Oral Delta-9-Tetrahydrocannabinol (THC) Increases Parasympathetic Activity and Supraspinal Conditioned Pain Modulation in Chronic Neuropathic Pain Male Patients: A Crossover, Double-Blind, Placebo-Controlled Trial

Libat Weizman, Haggai Sharon, Lior Dayan, Joumana Espaniol, Silviu Brill, Hadas Nahman-Averbuch, Talma Hendler, Giris Jacob*

*Corresponding author for this work

Research output: Contribution to journalArticlepeer-review

Abstract

Background: Disordered autonomic nervous system regulation and supraspinal pain inhibition have been repeatedly described in chronic pain. We aimed to explore the effects of δ-9-tetrahydrocannabinol (THC), an emerging treatment option, on autonomic nervous system and central pain modulation measures in patients with chronic pain. Methods: Twelve male patients with chronic radicular neuropathic pain participated in a randomized, double-blind, crossover, placebo-controlled, single-administration trial. Low/high frequency (LF/HF) heart rate variability (HRV) ratio and conditioned pain modulation (CPM) response were measured and resting-state functional magnetic resonance imaging (MRI) was performed at baseline and after sublingual administration of either 0.2 mg/kg oral THC or placebo. Results: THC significantly reduced the LF/HF ratio compared with placebo (interaction effect F(1,11) = 20.5; p < 0.005) and significantly improved CPM responses (interaction effect F(1,9) = 5.2; p = 0.048). The THC-induced reduction in LF/HF ratio correlated with increased functional connectivity between the rostral ventrolateral medulla and the dorsolateral prefrontal cortex [T(10) = 6.4, cluster p-FDR < 0.005]. Conclusions: THC shifts the autonomic balance towards increased parasympathetic tone and improves inhibitory pain mechanisms in chronic pain. The increase in vagal tone correlates with connectivity changes in higher-order regulatory brain regions, suggesting THC exerts top-down effects. These changes may reflect a normalizing effect of THC on multiple domains of supraspinal pain dysregulation. Clinical Trial Registry Number: NCT02560545.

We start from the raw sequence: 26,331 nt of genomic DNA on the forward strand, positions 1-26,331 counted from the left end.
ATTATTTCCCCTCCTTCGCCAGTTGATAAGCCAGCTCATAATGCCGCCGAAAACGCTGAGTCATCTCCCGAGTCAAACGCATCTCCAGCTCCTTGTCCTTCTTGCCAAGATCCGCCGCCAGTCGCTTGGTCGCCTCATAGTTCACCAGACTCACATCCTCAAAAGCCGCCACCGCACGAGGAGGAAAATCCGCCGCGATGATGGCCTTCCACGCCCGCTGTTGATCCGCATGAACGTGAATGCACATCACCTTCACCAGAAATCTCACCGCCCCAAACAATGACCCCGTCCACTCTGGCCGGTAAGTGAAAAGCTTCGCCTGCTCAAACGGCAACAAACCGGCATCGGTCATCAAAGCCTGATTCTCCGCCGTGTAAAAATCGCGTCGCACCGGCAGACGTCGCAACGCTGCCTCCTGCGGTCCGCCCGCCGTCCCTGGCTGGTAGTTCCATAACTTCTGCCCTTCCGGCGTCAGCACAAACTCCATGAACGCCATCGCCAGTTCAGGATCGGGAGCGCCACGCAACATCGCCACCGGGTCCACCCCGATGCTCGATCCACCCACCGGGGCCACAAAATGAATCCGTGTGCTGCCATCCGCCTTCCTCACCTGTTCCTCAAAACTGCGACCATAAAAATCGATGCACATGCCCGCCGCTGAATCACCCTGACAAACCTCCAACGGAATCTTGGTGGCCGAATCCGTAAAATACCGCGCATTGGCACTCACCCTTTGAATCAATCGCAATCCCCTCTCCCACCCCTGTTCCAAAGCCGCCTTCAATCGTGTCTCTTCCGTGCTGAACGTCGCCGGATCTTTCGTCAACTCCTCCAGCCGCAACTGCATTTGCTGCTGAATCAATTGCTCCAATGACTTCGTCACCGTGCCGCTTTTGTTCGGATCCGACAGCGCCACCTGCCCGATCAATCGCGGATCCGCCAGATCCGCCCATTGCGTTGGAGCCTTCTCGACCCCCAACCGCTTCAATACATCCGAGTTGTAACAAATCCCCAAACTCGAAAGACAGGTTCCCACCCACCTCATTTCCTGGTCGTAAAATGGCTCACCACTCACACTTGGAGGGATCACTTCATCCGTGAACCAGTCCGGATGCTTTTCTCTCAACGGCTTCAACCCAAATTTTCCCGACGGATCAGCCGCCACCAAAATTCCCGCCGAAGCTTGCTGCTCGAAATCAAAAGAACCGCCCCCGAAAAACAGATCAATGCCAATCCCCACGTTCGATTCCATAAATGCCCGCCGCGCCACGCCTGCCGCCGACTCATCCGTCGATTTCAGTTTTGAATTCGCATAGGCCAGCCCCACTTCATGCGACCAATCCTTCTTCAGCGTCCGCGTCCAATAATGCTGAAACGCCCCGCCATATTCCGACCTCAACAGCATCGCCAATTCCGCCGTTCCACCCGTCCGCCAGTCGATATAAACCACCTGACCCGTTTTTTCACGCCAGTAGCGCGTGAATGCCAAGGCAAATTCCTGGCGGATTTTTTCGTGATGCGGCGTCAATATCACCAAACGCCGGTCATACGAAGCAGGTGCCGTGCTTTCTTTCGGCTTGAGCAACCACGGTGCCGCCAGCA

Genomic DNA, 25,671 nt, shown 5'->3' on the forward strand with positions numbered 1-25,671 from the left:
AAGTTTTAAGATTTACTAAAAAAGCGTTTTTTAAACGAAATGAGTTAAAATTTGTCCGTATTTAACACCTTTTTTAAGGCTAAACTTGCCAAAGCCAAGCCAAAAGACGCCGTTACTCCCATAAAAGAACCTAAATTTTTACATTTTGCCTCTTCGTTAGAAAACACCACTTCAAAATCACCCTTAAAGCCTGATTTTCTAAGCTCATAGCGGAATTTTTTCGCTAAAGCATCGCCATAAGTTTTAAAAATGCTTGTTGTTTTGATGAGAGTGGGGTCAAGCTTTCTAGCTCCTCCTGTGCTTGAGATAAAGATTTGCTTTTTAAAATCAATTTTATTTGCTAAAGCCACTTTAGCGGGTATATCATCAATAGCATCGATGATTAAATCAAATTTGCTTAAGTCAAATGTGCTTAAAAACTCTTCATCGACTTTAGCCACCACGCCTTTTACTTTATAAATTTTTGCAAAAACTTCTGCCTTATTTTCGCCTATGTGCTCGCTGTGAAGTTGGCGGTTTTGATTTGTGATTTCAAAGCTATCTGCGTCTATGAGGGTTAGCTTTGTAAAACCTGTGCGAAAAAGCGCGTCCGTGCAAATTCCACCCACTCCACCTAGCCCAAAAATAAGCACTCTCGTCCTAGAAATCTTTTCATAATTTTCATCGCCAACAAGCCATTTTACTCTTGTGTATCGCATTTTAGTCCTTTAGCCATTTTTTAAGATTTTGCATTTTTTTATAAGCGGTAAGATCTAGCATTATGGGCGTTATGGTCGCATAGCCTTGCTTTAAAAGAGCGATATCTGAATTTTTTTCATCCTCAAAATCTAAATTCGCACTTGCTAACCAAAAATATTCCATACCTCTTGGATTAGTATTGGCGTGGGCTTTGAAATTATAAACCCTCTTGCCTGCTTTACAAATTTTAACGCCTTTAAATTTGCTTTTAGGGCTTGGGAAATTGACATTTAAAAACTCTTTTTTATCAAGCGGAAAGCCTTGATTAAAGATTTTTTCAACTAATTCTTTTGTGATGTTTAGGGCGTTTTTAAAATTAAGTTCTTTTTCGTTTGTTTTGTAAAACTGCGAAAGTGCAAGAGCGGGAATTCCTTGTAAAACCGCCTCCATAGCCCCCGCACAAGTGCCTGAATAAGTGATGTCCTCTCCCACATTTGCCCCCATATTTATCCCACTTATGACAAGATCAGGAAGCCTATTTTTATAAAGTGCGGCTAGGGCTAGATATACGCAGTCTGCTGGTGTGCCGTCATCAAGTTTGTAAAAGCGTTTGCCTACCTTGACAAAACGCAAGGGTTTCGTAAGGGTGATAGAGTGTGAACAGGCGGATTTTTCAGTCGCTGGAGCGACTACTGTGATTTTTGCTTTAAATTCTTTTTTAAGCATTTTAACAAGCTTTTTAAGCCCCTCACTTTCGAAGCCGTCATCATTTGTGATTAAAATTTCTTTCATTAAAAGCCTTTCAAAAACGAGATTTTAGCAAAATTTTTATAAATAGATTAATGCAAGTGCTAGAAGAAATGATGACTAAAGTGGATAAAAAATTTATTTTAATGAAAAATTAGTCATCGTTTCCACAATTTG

Original languageEnglish
Pages (from-to)375-385
Number of pages11
JournalCNS Drugs
Volume38
Issue number5
DOIs
StatePublished - May 2024

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